Is the Scotty Dog Sign Adequate for Diagnosis of Fractures in Pediatric Patients with Lumbar Spondylolysis?

Masatoshi Morimoto, Toshinori Sakai, Tsuyoshi Goto, Kosuke Sugiura, Hiroaki Manabe, Fumitake Tezuka, Kazuta Yamashita, Yoichiro Takata, Takashi Chikawa, Koichi Sairyo
Spine surgery and related research 2019 January 25, 3 (1): 49-53

Introduction: Recent advances in diagnostic imaging, such as computed tomography (CT) and magnetic resonance imaging (MRI), have allowed early diagnosis of lumbar spondylolysis (LS). However, few outpatient clinics are equipped with such imaging apparatuses and must rely on plain radiographs for the diagnosis of LS. The aim of this retrospective study was to identify how accurately fracture lines can be detected on plain radiographs in patients with LS.

Methods: Patients with a diagnosis of LS were staged as early, progressive, or terminal. We evaluated whether fracture lines could be detected on plain radiographs and compared the detection rates under the following conditions: two directions including anteroposterior and lateral views (2 views), four directions including both oblique views (4 views), four directions including dynamic lateral views (4-D views), and all six directions (6 views).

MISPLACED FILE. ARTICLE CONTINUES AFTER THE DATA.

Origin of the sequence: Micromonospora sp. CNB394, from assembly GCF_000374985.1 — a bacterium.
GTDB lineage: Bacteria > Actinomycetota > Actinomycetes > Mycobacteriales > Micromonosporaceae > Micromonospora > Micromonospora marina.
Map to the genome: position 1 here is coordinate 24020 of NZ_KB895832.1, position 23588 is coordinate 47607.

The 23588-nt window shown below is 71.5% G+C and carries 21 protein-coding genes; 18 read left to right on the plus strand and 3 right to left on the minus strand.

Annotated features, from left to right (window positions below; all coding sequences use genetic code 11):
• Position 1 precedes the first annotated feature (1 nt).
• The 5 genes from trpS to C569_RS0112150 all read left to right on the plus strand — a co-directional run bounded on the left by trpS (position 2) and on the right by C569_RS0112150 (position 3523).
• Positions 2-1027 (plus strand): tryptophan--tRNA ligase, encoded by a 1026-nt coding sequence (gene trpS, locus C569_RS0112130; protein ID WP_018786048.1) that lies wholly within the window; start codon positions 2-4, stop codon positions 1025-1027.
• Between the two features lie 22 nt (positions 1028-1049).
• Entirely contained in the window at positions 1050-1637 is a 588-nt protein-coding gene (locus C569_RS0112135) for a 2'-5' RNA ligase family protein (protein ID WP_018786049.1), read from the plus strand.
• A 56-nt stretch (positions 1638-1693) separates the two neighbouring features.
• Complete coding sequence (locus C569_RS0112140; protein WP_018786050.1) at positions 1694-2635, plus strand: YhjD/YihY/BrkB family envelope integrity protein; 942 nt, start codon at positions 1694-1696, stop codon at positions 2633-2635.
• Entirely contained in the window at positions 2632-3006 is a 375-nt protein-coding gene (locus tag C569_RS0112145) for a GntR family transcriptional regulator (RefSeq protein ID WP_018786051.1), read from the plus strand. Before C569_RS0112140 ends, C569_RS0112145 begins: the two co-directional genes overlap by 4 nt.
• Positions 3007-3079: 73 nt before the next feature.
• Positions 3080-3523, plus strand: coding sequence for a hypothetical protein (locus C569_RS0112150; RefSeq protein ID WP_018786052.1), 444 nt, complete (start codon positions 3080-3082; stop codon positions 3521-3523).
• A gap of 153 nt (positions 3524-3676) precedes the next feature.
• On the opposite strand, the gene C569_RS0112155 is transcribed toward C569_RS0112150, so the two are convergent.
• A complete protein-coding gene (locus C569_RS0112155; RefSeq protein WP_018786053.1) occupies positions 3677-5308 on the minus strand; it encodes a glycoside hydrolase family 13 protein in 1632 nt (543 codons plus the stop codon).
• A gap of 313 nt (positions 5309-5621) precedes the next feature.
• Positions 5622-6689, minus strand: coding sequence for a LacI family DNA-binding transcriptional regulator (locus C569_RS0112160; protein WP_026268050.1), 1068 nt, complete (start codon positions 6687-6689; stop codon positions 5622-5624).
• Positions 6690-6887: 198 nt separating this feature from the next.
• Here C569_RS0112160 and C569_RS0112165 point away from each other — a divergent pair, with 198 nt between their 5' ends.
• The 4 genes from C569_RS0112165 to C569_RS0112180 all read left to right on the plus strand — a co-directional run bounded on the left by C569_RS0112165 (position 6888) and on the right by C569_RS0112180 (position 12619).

Results: In early LS, the fracture line detection rate was 11.4% using 2 views, 20.5% using 4 views and 4-D views, and 22.7% using 6 views. In progressive LS, the fracture line detection rate was 54.2% using 2 views, 70.8% using 4-D views, 75.0% using 4 views, and 79.2% using 6 views. The respective detection rates for terminal LS were 85.0%, 100%, 100%, and 100%.

Conclusions: Although terminal LS was diagnosed accurately on plain radiographs in all patients, the detection rates were only 22.7% and 79.2% in patients with early and progressive LS, respectively. These results suggest that plain radiographic films can no longer be considered adequate for early and accurate diagnosis of LS. Advanced imaging procedures, such as MRI in the early diagnosis or CT for persistent cases, are recommended to obtain an accurate diagnosis of early stage LS in pediatric patients requiring conservative treatment to achieve bony healing.

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